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Operation Nimrod Dancer

The rivalry between civilian elites and the Panamanian military, a recurring theme in Panamanian political life since the 1950s, developed into a grave crisis in the 1980s. Prompted by government restrictions on media and civil liberties, in the summer of 1987 more than 100 business, civic, and religious groups formed a loose coalition that organized widespread anti-government demonstrations.

Panama's developing domestic crisis was paralleled by rising tensions between the Panamanian Government and the United States. The United States froze economic and military assistance to Panama in the summer of 1987 in response to the political crisis and an attack on the U.S. embassy. The Government of Panama countered by ousting the U.S. Agency for International Development in December 1987; before the end of the year, the U.S. Congress cut off all assistance to Panama.

General Manuel Antonio Noriega, leader of Panama's Defense Forces, was indicted on money laundering and drug trafficking charges on 05 February 1988 by US grand jury in Miami, FL. In April 1988, President Reagan invoked the International Emergency Economic Powers Act, freezing Panamanian Government assets in U.S. banks and prohibiting payments by American agencies, firms, and individuals to the Noriega regime.

When national elections were held in May 1989, Panamanians voted for the anti-Noriega candidates by a margin of over three-to-one. Although the size of the opposition victory and the presence of international observers thwarted regime efforts to control the outcome of the vote, the Noreiga regime promptly annulled the election and embarked on a new round of repression.

Operation Nimrod Dancer deployed an infantry brigade task force from 7th INF DIV with a mech infantry battalion from 5th INF DIV to protect US citizens and possessions, and perform a show of force in Panama for 6 months in 1989. The Panama Canal Treaty of 1980 guaranteed the US forces freedom of movement in the country to do whatever was necessary to defend the Canal. There were also provisions to exercise and practice the necessary defensive contingency plans. The U.S. exercised these rights by moving units of the 193d Inf Bde (L) with attached Nimrod Dancer/Sustain elements throughout the Old Canal Zone and adjacent areas. The soldiers of 1-504th PIR, 5- 87th Inf, and 4-6th Inf (M) became expertly familiar with the routes to many key facilities and the plans to secure and protect them in the months leading up to JUST CAUSE. This in-depth knowledge of the roads, PDF security positions and, in many cases, the PDF responses to US movement, was critical to the timing of the initial assaults during darkness on the key targets in Panama City and the Old Canal Zone.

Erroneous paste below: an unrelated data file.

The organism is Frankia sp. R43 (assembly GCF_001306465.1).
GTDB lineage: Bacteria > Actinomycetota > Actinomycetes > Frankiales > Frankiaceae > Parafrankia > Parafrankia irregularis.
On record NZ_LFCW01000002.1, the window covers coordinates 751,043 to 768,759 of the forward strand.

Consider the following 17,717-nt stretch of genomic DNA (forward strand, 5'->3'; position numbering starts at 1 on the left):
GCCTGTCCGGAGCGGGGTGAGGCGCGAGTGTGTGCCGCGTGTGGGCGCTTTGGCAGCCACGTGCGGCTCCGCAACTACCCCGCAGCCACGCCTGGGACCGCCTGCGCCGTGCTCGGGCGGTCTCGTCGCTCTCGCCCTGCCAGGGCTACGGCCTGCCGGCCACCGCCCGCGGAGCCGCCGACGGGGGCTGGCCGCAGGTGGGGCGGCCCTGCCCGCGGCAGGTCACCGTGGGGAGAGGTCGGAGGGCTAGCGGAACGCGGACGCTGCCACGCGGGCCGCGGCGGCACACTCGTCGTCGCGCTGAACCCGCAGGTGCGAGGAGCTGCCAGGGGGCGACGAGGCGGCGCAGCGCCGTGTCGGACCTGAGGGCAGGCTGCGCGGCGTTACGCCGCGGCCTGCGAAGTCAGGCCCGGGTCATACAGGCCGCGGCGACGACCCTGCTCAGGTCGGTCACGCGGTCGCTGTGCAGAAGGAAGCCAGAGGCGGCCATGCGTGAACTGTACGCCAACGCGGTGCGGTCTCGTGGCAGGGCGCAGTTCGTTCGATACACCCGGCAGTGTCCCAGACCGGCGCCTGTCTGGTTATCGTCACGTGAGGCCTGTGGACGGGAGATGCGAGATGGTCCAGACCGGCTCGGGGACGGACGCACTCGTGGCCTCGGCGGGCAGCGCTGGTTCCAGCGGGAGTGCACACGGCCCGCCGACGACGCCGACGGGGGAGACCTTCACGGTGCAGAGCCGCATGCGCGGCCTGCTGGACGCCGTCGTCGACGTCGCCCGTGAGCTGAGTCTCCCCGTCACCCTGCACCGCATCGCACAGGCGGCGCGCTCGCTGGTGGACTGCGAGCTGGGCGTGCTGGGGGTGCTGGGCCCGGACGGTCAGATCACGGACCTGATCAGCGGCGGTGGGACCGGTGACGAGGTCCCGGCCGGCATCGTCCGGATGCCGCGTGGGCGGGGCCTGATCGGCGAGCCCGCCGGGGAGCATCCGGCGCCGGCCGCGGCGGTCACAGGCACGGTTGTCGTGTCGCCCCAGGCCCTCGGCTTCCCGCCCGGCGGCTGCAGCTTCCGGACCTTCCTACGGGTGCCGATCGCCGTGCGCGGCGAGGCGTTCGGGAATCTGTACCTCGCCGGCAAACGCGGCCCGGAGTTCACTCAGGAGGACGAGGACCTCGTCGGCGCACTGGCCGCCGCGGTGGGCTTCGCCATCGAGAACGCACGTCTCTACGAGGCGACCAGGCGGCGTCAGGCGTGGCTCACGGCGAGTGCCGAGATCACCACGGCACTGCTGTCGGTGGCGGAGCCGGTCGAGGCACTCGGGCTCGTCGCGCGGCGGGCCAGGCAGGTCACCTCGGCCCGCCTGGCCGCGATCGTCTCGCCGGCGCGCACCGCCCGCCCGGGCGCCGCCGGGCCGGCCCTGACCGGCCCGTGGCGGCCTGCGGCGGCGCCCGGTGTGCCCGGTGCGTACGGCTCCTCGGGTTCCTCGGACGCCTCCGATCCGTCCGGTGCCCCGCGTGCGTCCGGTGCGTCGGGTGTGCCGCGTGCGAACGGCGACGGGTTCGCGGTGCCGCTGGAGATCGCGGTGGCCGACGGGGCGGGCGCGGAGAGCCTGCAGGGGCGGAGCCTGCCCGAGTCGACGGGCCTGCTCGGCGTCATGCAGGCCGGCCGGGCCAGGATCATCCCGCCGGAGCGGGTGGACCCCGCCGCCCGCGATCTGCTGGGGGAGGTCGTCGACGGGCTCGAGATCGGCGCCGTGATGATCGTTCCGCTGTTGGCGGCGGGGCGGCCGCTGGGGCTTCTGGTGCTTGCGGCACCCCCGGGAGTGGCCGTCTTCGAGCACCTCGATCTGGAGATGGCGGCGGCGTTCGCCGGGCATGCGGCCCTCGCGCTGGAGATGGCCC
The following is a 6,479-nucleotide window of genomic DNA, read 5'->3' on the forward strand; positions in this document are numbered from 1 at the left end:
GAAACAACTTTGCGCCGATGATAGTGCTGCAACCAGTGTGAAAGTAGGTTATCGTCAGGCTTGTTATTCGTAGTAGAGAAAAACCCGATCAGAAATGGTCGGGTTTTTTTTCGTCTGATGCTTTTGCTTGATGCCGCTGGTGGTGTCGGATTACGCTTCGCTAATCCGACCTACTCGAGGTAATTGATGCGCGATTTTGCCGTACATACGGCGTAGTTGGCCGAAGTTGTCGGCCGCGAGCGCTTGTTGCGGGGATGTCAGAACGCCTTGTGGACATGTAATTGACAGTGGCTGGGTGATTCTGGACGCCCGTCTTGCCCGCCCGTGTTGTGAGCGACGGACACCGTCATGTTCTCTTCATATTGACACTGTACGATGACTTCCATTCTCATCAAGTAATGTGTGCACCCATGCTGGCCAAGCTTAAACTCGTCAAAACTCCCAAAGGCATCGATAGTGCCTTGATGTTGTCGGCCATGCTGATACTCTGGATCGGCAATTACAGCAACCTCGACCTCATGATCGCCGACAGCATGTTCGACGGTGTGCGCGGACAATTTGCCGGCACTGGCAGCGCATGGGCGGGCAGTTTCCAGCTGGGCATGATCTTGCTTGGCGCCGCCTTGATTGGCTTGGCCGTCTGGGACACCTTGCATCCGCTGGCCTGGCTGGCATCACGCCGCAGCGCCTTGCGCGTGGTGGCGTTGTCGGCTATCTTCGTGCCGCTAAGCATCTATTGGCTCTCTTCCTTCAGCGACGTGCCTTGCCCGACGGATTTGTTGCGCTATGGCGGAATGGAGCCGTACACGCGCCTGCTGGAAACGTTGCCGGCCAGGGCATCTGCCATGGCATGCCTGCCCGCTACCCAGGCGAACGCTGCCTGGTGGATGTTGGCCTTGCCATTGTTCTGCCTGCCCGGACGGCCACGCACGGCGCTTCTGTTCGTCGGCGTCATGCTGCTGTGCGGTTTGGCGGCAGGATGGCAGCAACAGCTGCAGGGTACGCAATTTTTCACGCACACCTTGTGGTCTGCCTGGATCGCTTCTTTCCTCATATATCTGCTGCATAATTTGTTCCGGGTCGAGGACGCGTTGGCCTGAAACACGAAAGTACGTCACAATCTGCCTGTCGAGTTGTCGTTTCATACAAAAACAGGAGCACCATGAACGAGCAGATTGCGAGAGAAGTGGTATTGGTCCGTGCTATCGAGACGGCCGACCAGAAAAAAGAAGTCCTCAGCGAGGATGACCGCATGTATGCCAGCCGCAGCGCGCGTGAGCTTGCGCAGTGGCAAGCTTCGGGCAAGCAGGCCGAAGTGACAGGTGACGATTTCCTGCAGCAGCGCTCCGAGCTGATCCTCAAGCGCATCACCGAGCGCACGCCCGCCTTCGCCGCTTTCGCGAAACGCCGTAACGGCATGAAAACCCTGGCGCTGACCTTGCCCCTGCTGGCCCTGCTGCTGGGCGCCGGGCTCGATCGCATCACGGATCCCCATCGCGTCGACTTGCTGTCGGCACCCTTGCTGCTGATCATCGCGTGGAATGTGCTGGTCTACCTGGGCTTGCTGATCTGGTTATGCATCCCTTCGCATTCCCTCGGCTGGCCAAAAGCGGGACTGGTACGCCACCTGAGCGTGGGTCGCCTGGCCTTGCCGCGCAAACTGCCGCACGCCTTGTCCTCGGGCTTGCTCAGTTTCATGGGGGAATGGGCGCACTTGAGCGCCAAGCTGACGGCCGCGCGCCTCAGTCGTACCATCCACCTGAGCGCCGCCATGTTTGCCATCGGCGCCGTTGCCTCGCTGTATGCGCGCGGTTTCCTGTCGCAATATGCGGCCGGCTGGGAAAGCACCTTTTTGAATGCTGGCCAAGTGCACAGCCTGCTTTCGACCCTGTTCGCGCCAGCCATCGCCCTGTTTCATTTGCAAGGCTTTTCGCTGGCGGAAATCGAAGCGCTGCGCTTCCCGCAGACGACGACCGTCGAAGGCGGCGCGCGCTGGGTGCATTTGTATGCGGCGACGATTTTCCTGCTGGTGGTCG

In the wake of continuing confrontation with the Panama Defense Forces (PDF) and with the deployment of additional forces to Panama from Operation Nimrod Dancer, US forces conducted exercises called Purple Storm and later Sand Fleas. Their purpose was to enforce to the maximum the Panama Canal Treaty guaranteed rights of movement within Panama. During these exercises, when US forces encountered interference with treaty rights to movement, the commander on the scene (a squad or platoon leader, for example) consulted a card. It authorized such actions as inserting a magazine into a weapon, fixing bayonets, cocking the weapon, issuing a warning, or opening fire. A senior military commander approved each step. At the same time, high performance aircraft flew low-level flights and armed helicopters hovered at the scene. Another technique used artillery to fire illumination or smoke rounds, demonstrating the capability to fire more lethal ammunition. In every case the PDF withdrew or ceased their offensive behavior.


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